GRAND ISLAND, Neb. — Grand Island’s City Council has approved a $5,000 contribution to a legal fund for the fight to keep a veterans home in the south-central Nebraska community.
The council voted 9-0 Tuesday night to approve the expenditure.
The money will join the $5,000 pledged by Hall County and the $2,500 promised by both the Grand Island Area Economic Development Corp. and the Grand Island Area Chamber of Commerce.
State Sen. Mike Gloor asked for the council’s support Tuesday so he could devise legislation next year in an attempt to change the decision to build the replacement in Kearney.
He said he’ll need a substantial measure to garner 25 votes for passage and 30 votes for an expected gubernatorial veto, Gloor said.
“It’s going to be an uphill battle, but we won’t know unless we try,” Gloor said.
Kearney finished ahead of Hastings, Grand Island and North Platte in the bidding process for the $121 million project. It will replace the outdated, 225-bed facility in Grand Island, where a state veterans home has been a fixture since the Soldiers and Sailors Home opened in 1888. The home was built on 640 acres of land donated by the city.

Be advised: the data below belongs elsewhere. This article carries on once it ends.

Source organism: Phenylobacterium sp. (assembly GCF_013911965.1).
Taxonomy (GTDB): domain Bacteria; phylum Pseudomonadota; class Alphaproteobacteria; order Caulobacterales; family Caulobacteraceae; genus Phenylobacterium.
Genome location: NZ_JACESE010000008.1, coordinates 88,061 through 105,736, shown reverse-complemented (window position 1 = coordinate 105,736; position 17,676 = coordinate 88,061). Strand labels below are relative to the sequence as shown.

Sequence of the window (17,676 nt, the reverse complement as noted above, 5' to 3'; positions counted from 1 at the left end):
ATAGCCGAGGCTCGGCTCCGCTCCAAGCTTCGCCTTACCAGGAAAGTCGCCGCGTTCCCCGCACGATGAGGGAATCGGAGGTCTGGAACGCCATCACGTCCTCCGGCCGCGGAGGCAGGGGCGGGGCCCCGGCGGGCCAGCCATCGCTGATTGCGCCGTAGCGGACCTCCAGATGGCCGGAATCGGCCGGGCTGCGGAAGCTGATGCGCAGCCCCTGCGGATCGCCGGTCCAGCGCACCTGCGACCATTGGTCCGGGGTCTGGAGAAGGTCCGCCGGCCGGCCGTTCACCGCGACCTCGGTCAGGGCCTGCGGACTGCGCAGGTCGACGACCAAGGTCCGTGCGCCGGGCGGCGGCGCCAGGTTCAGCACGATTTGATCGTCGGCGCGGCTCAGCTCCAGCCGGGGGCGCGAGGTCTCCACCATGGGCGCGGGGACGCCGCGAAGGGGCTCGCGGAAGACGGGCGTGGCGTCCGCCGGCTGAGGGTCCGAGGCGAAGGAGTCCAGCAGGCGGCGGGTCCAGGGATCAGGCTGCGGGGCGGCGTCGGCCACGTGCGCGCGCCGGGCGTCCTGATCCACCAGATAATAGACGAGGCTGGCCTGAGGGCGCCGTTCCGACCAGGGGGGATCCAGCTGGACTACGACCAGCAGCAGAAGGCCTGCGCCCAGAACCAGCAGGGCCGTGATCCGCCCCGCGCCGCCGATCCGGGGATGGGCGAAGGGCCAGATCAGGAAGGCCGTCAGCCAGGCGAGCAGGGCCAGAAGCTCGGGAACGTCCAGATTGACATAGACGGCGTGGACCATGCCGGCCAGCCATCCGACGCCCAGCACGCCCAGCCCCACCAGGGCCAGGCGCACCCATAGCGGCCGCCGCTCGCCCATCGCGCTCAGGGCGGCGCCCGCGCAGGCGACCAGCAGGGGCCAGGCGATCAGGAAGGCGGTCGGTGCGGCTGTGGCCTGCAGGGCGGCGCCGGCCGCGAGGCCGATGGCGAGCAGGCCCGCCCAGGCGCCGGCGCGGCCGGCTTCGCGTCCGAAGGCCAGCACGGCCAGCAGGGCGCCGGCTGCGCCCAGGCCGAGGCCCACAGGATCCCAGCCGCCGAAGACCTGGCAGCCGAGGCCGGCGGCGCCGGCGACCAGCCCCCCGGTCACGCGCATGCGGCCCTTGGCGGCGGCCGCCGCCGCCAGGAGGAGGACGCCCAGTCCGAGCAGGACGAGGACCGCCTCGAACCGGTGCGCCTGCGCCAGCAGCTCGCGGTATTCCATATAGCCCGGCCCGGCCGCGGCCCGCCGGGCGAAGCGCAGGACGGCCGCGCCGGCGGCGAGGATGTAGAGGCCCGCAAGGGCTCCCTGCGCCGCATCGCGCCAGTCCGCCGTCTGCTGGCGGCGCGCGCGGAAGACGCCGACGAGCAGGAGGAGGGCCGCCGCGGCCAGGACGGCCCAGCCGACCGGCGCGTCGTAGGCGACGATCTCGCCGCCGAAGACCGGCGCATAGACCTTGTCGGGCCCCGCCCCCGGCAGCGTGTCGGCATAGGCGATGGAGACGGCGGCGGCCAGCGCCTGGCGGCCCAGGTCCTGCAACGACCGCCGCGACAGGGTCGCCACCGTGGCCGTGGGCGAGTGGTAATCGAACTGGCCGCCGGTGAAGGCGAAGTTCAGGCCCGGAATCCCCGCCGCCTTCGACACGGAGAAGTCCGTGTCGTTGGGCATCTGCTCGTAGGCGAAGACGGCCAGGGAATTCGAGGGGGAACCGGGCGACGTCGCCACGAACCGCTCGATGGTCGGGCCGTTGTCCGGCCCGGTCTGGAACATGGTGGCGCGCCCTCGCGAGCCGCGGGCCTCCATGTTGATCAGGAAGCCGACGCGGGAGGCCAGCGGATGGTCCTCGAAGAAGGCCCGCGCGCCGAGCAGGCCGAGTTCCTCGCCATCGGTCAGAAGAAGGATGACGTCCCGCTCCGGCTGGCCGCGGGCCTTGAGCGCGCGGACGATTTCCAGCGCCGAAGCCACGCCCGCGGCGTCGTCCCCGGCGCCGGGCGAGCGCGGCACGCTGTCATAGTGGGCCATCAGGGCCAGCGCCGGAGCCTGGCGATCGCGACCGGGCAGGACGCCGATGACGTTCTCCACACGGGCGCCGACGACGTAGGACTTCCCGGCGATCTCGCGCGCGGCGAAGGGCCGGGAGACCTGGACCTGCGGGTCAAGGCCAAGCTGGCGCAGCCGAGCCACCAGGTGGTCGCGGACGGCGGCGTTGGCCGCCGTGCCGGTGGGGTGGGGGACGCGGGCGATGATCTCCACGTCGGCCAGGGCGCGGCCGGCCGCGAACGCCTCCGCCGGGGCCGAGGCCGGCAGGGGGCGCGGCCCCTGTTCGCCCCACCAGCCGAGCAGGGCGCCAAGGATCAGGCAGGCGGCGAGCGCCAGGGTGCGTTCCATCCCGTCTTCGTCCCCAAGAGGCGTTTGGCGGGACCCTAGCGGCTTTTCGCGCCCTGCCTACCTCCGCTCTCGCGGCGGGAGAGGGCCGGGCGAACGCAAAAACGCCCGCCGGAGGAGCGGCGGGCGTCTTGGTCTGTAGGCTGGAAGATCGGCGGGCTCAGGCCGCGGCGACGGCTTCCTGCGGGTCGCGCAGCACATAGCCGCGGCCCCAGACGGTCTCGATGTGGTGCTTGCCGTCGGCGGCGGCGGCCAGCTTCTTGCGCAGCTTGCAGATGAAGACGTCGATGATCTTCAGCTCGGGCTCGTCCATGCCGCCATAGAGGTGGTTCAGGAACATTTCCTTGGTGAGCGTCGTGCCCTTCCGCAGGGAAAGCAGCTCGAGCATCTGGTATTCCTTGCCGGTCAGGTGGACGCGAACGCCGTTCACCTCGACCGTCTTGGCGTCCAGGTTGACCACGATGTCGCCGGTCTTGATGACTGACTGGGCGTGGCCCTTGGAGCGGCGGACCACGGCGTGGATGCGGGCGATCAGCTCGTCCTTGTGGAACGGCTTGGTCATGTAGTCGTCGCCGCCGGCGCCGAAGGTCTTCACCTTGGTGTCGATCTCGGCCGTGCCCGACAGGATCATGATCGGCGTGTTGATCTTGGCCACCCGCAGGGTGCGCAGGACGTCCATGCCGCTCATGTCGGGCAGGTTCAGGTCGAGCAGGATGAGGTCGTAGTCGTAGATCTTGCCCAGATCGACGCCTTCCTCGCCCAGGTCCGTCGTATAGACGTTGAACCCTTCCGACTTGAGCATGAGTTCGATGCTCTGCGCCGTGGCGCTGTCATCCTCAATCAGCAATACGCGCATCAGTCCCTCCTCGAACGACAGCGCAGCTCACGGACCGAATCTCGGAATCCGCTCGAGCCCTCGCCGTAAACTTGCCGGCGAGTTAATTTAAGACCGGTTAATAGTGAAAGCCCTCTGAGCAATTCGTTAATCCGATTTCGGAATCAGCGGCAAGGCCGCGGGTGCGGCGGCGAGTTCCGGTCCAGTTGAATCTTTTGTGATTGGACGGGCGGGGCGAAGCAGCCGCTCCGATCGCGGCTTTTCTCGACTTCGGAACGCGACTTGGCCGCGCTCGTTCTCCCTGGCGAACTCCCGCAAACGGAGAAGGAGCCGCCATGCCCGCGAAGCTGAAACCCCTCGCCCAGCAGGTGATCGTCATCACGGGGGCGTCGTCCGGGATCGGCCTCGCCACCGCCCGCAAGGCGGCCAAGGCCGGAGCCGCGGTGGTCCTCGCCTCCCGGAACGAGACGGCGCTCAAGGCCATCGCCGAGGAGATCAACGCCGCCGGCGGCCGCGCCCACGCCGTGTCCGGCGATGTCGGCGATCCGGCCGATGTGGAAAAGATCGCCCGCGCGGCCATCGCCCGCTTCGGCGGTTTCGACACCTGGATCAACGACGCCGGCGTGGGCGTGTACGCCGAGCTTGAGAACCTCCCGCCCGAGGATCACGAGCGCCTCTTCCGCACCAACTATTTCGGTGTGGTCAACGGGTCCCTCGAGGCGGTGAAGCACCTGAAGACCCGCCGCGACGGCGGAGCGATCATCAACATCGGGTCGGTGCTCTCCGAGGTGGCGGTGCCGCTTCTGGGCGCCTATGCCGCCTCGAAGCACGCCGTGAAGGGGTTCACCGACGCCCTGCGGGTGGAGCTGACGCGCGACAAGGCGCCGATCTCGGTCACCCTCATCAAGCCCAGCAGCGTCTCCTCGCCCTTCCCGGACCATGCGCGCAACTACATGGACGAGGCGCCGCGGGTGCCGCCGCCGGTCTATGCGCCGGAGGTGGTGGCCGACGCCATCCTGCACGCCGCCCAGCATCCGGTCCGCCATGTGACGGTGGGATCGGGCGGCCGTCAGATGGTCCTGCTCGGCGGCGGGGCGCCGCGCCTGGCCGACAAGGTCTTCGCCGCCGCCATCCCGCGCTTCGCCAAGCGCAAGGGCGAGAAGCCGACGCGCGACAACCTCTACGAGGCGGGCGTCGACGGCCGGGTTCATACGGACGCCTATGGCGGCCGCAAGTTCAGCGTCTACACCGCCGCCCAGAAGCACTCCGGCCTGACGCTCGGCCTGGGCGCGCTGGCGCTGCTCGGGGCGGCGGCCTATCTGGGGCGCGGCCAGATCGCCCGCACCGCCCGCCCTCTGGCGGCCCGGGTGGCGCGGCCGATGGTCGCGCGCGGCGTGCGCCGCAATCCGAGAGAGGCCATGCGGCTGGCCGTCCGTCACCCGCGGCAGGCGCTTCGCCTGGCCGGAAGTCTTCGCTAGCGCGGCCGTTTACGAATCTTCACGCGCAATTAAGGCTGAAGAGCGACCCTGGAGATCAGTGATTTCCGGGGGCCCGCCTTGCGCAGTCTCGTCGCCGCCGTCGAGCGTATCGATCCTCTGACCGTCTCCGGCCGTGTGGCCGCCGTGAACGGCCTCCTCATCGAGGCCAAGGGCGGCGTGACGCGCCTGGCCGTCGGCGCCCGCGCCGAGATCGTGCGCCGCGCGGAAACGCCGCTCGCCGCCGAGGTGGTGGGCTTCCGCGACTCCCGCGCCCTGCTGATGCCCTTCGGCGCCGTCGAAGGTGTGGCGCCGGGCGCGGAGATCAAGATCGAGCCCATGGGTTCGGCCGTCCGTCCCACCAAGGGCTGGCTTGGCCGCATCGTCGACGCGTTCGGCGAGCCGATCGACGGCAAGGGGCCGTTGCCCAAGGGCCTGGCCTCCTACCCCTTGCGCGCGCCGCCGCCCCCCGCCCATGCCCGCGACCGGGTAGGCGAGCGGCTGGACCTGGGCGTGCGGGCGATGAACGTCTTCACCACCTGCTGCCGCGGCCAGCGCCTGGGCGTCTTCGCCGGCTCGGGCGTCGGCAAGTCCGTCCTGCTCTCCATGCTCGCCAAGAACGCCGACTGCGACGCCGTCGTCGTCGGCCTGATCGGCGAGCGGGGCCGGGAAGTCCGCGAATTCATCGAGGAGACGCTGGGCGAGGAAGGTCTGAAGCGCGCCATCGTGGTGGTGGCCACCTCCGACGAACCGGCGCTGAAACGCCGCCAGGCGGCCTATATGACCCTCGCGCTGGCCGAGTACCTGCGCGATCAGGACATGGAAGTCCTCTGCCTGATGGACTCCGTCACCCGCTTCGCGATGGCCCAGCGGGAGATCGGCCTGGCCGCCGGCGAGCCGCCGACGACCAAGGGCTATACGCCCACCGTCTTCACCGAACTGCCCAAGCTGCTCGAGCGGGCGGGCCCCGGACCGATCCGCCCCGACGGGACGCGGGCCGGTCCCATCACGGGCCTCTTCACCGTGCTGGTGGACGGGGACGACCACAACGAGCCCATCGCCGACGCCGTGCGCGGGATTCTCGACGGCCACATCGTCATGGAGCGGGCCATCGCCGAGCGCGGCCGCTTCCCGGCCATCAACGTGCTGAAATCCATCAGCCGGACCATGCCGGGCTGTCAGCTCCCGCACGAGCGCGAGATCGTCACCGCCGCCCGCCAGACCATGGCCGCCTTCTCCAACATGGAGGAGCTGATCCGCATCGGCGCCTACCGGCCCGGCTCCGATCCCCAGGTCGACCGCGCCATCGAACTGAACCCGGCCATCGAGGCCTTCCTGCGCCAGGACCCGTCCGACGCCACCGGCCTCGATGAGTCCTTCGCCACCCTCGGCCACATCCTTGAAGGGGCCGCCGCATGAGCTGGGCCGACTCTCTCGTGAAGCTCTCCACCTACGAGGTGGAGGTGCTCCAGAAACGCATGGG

Most of the money needed will come from the U.S. Department of Veterans Affairs.
Gloor said many of his Grand Island area constituents have been up in arms since Gov. Dave Heineman announced the move decision on July 12.
“I think it’s because the veterans home is part of the culture of this community in so many ways,” Gloor said. “It’s touched all of us in some way, shape or form.”
Mayor Jay Vavricek and other Grand Island leaders said the selection process was unfair because the Veterans Home Selection Committee had private conversations with Kearney officials ahead of the bidding process. They also complained that the process did not include the opinions of veterans who live at the home and of people who work there.
Kearney Mayor Stan Clouse said last month that Kearney representatives met with state officials twice last year, but he said the meetings didn’t yield any advantages and the city didn’t do any lobbying.
State officials have said the selection committee rated the four cities’ bids on nine major categories. Kearney’s total was the highest.